Who likes it heavy?

I blame the Chinese for the ‘Summer’ we just endured. Once they stopped burning all that coal in an effort to clean up Beijing’s polluted air for the Olympics they somehow changed the Irish climate for the worse.  Also I’ve developed a new theory on the extinction of the dinosaurs which I suspect was caused by a Summer like this back in 65million BC. This caused all the dinosaurs to drown or to drown themselves due to the unrelenting misery of it all. Anyway given the circumstance I thought it might be opportune to look at those sires whose offspring do best when the ground is heavy. 

Off the top of my head I would have named the best heavy ground sires as Efisio, Pivotal, Diktat and Sadler’s Wells & sons.  I can’t quantify this belief but they are the sires that I’ve noticed seem to do well when the going is heavy.  As an exercise I looked through every Group One race in Ireland, the UK and France over the past five years in which the going description included the word heavy. This amounted to only 12 races and the winners and details are shown below.  The findings threw up a few surprises. Firstly I wouldn’t have guessed that Danehill would have been responsible for a quarter of the wins, but he is via Westerner’s two wins in the Prix Royal Oak and Peeping Fawns win in the Irish Oaks. However as each of these horses were multiple Group one winners, who succeeded at the top level on all sorts of going it is fair to conclude that heavy ground was not needed for them to succeed. Peeping Fawn and Westerner are good examples of the maxim that good horses will win on any ground.

The Sadler’s Wells tribe are the predominate group. Sadler’s Wells himself appears as sire of Linda’s Lad who won the marathon Criterium de Saint-Cloud as a two year old. It was a weak renewal of the race and it proved his sole success at the top level. He did add a Lingfield Derby trial before being beaten about 10 lengths in Sir Percy’s derby which is a fair indicator of his ability. Sadler’s Wells is also the broodmare sire of Peeping Fawn. Two of his sons are responsible for two winners each. Montjeu is sire of Authorized who won the Racing Post trophy at two and Scorpion who won the St Leger in heavy going. In both cases these horses achieved Group one success on better ground , most significantly Authorized in the Derby and Scorpion who broke a track record in the Grand Prix de Paris. Again these were quality horses who were versatile as to going requirements like Montjeu himself who won the Arc on heavy ground.

Galileo only ran once on heavy ground in his maiden which he won by fourteen lengths. He is the sire of two heavy ground, wide margin classic winners in Soldier of Fortune and Nightime. Soldier of Fortune has since followed up at four in a Coronation Cup on good ground but Nightime never won again and a look at her career seemed to indicate that she needed lots of cut to show her best. The 4 others on the list are a slightly surprising bunch.  There are 2 Mr Prospector line horses in Saoirse Abu a great grand daughter by Mr Greeley and Palace Episode a grandson by Machiavellian. Saoirse Abu defeated Henrythenavigator in the Phoenix Stakes but she also won a Moyglare defeating Listen and was a close third in this years 1000 Guineas. Heavy ground was not necessary for her.  Palace Episode won the Racing Post trophy and on the strength of that was sold to Godolphin. He has never won since and is now running on firm ground in the US.  Its hard to say definitively whether he needed heavy ground or if his lack of subsequent success is due to joining Godolphin, becoming another casualty of the big blue hole.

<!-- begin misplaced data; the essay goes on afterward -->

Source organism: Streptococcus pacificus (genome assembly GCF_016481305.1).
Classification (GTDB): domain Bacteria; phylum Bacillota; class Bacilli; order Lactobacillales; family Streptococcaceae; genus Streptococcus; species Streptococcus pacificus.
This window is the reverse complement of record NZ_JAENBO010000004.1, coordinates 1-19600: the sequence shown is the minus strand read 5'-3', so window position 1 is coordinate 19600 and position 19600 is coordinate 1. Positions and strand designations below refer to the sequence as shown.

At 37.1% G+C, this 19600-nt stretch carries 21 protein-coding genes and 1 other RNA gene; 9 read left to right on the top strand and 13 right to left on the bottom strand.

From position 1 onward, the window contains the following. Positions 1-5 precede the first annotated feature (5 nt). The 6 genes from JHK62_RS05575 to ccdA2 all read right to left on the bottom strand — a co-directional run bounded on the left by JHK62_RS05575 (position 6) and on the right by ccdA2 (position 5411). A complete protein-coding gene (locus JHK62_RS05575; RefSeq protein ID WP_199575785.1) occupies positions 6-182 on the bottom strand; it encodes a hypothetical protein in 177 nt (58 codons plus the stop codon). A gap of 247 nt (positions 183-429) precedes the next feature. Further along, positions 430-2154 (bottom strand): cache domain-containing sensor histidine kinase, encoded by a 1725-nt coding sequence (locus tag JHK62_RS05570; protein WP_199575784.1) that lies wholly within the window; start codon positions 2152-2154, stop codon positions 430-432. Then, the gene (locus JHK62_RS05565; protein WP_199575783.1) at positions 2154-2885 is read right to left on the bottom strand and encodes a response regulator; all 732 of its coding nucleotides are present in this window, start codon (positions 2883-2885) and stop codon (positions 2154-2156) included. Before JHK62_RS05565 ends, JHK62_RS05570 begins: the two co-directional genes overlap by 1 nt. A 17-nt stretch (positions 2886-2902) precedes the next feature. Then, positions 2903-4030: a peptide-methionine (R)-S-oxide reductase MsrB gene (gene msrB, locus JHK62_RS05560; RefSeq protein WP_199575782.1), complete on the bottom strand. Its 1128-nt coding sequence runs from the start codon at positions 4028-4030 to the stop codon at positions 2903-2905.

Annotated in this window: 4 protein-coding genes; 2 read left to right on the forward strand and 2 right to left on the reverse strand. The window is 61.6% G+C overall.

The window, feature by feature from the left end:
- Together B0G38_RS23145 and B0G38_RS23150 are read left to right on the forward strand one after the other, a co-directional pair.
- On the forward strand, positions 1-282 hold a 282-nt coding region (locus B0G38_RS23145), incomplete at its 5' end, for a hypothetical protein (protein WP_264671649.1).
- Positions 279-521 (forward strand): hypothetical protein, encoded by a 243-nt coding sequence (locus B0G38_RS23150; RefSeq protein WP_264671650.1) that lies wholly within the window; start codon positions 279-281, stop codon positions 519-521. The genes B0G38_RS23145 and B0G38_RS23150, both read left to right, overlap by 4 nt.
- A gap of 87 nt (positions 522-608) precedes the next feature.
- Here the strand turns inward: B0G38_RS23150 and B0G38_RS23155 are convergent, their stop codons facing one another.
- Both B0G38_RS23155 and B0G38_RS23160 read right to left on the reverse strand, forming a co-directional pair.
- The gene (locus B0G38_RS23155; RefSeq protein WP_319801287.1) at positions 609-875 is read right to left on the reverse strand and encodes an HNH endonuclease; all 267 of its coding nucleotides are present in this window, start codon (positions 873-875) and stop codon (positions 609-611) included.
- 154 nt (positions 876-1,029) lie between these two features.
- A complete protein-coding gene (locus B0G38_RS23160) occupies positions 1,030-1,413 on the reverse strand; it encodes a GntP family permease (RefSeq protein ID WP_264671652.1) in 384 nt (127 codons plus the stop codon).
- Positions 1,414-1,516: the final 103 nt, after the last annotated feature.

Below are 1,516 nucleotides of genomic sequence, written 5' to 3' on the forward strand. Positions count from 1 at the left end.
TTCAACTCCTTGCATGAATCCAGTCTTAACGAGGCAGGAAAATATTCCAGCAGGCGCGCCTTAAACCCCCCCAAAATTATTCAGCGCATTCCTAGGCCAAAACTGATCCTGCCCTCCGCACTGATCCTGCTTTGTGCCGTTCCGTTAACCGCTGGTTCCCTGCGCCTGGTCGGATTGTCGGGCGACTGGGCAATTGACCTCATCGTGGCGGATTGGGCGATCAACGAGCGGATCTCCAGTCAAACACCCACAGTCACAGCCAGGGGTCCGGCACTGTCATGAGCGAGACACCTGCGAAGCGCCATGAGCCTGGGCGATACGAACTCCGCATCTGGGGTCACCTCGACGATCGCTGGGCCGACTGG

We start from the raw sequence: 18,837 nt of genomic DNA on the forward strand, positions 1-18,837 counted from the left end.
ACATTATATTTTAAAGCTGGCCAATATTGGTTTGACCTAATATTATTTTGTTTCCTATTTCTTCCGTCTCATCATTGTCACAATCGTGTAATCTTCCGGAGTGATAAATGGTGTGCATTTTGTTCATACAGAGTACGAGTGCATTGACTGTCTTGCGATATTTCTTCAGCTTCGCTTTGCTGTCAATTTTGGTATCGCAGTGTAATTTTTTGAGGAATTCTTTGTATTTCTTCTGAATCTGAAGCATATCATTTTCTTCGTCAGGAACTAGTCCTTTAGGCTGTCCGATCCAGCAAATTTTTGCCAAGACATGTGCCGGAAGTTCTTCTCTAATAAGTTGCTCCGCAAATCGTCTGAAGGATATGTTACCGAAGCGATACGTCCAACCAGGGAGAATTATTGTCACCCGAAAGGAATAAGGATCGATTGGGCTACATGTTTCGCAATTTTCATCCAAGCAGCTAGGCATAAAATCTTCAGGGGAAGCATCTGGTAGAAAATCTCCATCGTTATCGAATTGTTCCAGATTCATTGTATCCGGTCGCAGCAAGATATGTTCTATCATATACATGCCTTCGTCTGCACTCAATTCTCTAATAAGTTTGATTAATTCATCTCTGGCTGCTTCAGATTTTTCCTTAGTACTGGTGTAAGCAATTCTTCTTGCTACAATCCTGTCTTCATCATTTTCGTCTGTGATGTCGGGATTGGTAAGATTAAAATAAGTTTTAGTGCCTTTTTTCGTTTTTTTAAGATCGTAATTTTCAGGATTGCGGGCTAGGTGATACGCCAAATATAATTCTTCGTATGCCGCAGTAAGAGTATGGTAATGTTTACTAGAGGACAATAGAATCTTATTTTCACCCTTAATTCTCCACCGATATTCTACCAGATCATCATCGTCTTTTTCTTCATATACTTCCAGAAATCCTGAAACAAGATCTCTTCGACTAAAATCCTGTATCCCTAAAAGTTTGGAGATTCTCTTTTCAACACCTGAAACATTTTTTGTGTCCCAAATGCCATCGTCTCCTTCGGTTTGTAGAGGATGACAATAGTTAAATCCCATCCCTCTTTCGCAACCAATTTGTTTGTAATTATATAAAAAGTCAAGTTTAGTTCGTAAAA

Araafa caused a shock when he beat George Washington in the Irish Guineas but showed his ground versatility by following up in the St James Palace on good to firm. Interestingly he has a connection with Pivotal as his dam is a full sister to Pivotal.

The final horse on the list is Reverence who won the Haydock sprint cup. He also previously won the Nunthorpe on soft ground and is one of the few horses on the list who really needed soft ground to perform. On pedigree its hard to see where this affinity comes from- Mark of Esteem never ran on ground worse than good and his dam Imperial Bailiwick who was a tough precocious sprinter who won a Flying Childers but didn’t demonstrate a pronounced going preference. It could be down to his particular confirmation.

 Conclusion.  With such a small sample you can’t be definitive about things. Good horses can handle any going.   Sadler’s Wells and his sons handle heavy ground and make up a big part of the sample. Danehill’s better offspring are also versatile as to going. The others on the list are perhaps good examples of why its important not to be too dogmatic when it comes to breeding. Some of the other sires I mentioned such as Efisio and Diktat are hardly regular sires of Group one winners so it is no surprise that they don’t feature in the small sample above. However it is worth keeping an eye on their runners in bottomless ground as they can often surprise at big prices.











Dam Sire






Saoirse Abu



Mr Greeley



Out too late



future storm



2007 National Stakes



Peeping Fawn









sadler’s wells



2007 Irish Oaks



Soldier of Fortune









erins isle



2007 Irish Derby












indian ridge



2006 Irish Guineas






mull of kintyre






polar falcon



2006 Irish Guineas















2006 Racing Post Trophy






mark of esteem



imperial bailiwick



imperial frontier



2006 Haydock sprint cup



Palace Episode






palace weekend



seattle dancer



2005 racing post trophy












law society



2005 St Leger



Linda’s lad



sadler’s wells









2005 Crit. Saint Cloud















2004 prix royal oak















2003 prix royal oak



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